28 October 2009

No Ultimate Evil in Oz

In an essay on the Awgwas and Phanfasms, who are about the nastiest, scariest creatures L. Frank Baum ever wrote about, Nathan DeHoff concluded:

One thing we really don’t see in Baum’s fantasy universe is an ultimate evil along the lines of Sauron or Voldemort. About the closest we get is Zog, and he’s killed off in the same book that introduces him [Sea Fairies]. I know some fans have tried writing such a being into Oz, but they’ve generally reported that it didn’t work out. Maybe that’s actually a good thing, as the Almighty Lord of Evil is sort of a cliché by this point.
Plus, the concept of embodied evil doesn’t fit with how the Oz books depict human nature.

Other fantasy universes include people naturally endowed with magical powers. In Oz, there are some magical beings (usually lumped together under the catch-all term “fairies”), but all humans can do magic if they have the right knowledge or the right tools. Baum often says that Dorothy is just an ordinary little girl, but when she gets hold of the Magic Belt—look out! There are no inherently magical people, just people who choose to learn magic.

Similarly, the books imply that all people can be good or bad, depending on their choices. True, The Wonderful Wizard of Oz offers characters named the Good Witch of the North and the Wicked Witch of the East, but it doesn’t say those women were born to those roles. And Baum’s storytelling in that book is in a different mode from how he created his others, as I wrote last year.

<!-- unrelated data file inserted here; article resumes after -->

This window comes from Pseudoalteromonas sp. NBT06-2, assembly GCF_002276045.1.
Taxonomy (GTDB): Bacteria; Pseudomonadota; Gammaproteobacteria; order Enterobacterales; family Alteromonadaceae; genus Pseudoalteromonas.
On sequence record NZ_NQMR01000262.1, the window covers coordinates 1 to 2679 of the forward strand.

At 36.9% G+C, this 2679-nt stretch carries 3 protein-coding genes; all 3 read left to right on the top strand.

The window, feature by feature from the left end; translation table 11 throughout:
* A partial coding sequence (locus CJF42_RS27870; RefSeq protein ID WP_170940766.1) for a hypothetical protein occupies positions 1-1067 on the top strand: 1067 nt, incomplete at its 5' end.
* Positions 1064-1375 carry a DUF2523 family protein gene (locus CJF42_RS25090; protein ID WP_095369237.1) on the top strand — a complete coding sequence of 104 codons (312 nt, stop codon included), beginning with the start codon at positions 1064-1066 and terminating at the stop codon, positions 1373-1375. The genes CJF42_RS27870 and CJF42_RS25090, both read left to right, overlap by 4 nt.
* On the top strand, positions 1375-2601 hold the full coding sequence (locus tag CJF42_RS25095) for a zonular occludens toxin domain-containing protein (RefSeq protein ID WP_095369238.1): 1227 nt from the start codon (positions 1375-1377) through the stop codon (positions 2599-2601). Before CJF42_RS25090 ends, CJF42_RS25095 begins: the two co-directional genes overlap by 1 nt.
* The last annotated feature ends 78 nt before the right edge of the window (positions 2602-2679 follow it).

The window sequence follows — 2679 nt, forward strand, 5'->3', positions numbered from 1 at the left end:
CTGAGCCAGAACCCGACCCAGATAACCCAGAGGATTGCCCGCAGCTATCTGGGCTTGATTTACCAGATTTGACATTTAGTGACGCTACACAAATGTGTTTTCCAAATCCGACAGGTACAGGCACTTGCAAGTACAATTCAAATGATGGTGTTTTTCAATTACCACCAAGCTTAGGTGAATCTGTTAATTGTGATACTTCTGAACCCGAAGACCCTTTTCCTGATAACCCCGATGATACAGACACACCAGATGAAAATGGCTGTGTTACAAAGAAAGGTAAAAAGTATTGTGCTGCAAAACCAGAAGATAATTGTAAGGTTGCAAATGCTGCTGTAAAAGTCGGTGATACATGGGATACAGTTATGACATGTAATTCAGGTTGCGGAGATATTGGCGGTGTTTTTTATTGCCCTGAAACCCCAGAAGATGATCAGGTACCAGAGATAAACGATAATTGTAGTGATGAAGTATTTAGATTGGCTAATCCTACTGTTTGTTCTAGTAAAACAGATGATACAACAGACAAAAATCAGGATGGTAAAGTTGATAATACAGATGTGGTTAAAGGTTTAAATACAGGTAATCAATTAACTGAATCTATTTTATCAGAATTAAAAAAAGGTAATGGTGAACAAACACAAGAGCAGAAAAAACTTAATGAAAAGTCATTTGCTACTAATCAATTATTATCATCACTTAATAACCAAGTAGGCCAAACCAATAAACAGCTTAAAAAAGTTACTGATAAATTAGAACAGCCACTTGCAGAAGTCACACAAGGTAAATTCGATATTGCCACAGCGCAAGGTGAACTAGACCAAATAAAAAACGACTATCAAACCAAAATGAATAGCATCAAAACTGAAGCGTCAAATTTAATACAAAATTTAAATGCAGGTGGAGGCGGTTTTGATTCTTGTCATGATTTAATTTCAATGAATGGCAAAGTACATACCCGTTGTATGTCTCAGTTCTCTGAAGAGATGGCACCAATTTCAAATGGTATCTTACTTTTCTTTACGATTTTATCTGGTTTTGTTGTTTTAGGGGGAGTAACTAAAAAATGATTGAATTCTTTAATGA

More typical is how Baum introduces the villain in The Lost Princess of Oz (1917):
A curious thing about Ugu the Shoemaker was that he didn’t suspect in the least that he was wicked. He wanted to be powerful and great, and he hoped to make himself master of all the Land of Oz that he might compel everyone in that fairy country to obey him. His ambition blinded him to the rights of others, and he imagined anyone else would act just as he did if anyone else happened to be as clever as himself.
Ugu isn’t the servant of a dark lord or black force—he’s just selfish.

But perhaps in this cosmology selfishness is evil. That could well be so, but characters in the Oz books don’t defeat selfishness through magic. Rather, villains are deprived of their powers and then pressed to make up their own minds about whether to behave better. Some do, and some don’t. Here’s how The Lost Princess of Oz ends, with Dorothy having transformed Ugu into a dove:
“Are you sorry, then?” asked Dorothy, looking hard at the bird.

“I am very sorry,” declared Ugu. “I’ve been thinking over my misdeeds for a long time,…and I’m surprised that I was such a wicked man and had so little regard for the rights of others. . . . But with the kind forgiveness of my former enemies, I hope to become a very good dove and highly respected.”
There are some fine fantasies about saving the world and defeating evil, but the Oz books aren’t in that group. They’re almost all stories about getting home, whether that home is Kansas or the Emerald City or some other safe place of one’s own choosing.